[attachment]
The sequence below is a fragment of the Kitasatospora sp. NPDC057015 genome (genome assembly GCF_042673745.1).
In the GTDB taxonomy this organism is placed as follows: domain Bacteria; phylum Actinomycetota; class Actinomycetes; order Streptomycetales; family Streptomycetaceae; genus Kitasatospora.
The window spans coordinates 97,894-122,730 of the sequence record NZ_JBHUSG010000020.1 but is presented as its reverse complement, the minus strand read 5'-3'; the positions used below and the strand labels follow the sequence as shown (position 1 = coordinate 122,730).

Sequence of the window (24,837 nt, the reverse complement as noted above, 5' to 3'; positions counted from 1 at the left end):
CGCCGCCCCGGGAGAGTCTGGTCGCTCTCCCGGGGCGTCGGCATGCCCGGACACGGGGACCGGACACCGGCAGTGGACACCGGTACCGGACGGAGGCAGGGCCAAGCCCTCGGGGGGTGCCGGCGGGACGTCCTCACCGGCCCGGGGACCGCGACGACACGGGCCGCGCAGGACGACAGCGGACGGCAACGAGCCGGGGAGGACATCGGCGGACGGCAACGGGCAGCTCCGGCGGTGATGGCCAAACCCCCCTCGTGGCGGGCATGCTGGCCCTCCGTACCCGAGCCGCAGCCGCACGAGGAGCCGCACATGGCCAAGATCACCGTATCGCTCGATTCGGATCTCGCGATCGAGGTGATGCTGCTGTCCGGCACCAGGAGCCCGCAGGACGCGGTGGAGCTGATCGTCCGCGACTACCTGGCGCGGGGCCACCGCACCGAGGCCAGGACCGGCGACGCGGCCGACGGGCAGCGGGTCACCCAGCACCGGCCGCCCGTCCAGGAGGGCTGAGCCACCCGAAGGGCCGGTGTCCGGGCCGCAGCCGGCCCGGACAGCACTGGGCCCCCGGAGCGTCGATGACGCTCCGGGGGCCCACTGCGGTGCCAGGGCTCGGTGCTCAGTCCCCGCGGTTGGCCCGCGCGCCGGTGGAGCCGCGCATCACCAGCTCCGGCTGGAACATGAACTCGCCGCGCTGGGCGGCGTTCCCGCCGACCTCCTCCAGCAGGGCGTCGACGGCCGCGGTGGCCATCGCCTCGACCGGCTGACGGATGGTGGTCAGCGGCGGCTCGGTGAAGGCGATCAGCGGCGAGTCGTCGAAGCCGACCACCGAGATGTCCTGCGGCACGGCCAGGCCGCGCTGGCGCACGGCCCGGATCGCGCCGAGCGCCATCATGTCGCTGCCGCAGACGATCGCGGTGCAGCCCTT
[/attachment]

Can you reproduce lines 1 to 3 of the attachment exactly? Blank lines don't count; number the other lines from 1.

The sequence below is a fragment of the Kitasatospora sp. NPDC057015 genome (genome assembly GCF_042673745.1).
In the GTDB taxonomy this organism is placed as follows: domain Bacteria; phylum Actinomycetota; class Actinomycetes; order Streptomycetales; family Streptomycetaceae; genus Kitasatospora.
The window spans coordinates 97,894-122,730 of the sequence record NZ_JBHUSG010000020.1 but is presented as its reverse complement, the minus strand read 5'-3'; the positions used below and the strand labels follow the sequence as shown (position 1 = coordinate 122,730).